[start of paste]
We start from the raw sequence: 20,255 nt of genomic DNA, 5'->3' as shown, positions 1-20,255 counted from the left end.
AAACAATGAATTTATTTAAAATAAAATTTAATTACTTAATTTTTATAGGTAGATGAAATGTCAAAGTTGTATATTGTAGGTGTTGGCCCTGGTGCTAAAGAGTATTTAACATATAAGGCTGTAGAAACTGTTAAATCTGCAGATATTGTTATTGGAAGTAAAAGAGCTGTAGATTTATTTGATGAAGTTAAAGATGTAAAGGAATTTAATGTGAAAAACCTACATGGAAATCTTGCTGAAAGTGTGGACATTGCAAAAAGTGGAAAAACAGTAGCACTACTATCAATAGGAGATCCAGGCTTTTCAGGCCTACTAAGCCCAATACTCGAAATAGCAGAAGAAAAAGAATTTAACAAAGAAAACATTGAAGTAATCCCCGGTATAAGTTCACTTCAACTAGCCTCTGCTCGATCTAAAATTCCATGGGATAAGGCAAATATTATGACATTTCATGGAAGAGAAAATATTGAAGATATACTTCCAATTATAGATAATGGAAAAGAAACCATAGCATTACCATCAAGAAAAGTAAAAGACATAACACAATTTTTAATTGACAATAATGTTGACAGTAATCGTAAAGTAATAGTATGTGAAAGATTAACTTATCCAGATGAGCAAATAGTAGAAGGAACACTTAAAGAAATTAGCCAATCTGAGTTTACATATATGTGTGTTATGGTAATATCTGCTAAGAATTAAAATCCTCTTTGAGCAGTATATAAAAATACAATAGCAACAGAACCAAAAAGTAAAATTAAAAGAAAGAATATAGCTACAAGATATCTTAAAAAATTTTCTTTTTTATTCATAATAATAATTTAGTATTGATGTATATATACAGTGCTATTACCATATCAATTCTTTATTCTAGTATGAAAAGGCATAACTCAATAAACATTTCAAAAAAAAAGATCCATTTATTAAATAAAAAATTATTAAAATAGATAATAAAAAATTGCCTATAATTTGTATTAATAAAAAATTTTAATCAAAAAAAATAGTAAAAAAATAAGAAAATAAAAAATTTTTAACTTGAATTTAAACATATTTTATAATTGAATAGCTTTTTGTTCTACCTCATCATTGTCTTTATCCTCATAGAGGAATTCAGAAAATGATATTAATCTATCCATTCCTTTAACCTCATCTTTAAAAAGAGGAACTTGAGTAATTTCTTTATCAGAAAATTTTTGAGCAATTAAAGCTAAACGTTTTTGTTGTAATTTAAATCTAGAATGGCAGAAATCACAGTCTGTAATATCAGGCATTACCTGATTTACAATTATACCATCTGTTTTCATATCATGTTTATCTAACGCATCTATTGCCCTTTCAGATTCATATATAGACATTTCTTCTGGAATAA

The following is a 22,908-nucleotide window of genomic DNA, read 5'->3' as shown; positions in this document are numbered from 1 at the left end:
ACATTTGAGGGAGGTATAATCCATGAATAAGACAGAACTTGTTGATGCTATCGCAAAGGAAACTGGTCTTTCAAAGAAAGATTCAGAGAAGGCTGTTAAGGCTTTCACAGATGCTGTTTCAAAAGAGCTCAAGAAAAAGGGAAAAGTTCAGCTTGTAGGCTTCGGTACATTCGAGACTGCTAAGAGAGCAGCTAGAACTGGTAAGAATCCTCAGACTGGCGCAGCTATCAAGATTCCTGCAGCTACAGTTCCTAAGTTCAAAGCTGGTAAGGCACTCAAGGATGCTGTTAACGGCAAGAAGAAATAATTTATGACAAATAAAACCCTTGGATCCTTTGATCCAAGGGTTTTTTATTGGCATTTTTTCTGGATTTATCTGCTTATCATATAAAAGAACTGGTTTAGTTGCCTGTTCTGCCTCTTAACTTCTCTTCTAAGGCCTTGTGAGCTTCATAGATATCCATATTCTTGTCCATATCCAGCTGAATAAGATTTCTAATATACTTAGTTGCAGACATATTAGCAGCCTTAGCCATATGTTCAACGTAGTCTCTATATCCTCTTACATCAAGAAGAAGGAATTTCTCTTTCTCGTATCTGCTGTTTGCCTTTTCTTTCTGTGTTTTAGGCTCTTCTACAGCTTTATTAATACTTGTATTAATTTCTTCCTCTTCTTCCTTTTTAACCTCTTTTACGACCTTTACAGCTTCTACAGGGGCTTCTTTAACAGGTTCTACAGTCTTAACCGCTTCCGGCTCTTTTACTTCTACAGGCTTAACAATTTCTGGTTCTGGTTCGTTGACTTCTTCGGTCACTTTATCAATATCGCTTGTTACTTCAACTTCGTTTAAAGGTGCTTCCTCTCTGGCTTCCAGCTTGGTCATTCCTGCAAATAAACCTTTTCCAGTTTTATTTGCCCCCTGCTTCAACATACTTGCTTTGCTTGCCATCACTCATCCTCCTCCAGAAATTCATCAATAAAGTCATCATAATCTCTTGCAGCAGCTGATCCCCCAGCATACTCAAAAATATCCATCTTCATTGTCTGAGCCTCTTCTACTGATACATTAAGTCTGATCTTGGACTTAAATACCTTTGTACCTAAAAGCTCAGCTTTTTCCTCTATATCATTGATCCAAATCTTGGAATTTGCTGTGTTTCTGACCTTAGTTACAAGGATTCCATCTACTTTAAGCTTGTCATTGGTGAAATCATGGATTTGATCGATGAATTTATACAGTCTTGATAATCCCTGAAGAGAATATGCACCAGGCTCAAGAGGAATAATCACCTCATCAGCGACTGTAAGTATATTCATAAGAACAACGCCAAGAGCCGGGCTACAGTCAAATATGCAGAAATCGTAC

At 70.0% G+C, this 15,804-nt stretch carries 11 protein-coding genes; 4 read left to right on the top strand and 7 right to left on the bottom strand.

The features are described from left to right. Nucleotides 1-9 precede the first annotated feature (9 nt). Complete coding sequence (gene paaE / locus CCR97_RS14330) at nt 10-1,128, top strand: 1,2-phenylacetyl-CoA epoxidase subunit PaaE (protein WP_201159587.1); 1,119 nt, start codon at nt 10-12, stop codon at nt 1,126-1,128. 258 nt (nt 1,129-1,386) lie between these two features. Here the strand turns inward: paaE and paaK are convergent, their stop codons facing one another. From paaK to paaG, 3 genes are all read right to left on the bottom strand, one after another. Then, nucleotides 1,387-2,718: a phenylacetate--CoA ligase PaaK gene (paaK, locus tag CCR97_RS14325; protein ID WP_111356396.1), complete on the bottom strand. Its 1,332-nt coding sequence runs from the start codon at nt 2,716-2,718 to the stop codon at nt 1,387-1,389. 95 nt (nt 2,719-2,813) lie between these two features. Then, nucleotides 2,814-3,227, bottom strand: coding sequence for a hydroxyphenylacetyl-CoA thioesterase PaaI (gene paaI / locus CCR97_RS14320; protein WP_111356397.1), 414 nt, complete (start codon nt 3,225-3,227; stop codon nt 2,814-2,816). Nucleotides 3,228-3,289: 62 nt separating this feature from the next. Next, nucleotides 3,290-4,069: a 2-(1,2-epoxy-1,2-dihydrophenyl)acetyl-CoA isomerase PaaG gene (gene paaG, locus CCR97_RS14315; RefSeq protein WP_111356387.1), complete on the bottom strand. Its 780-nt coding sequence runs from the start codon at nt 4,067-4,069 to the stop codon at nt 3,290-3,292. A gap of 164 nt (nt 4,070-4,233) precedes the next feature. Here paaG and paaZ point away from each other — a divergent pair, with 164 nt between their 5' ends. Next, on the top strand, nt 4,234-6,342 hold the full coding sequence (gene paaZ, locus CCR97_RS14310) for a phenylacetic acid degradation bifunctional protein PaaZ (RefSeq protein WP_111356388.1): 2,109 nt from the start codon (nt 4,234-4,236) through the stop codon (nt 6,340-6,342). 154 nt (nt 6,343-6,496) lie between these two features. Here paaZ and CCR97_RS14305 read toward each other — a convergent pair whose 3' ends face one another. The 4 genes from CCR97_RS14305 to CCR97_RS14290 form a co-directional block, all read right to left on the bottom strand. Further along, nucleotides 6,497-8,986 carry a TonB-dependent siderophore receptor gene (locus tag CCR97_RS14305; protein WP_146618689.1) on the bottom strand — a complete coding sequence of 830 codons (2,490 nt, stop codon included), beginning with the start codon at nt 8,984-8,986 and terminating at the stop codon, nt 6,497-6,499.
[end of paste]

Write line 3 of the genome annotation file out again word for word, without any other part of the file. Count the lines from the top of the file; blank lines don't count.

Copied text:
The following is a 22,908-nucleotide window of genomic DNA, read 5'->3' as shown; positions in this document are numbered from 1 at the left end: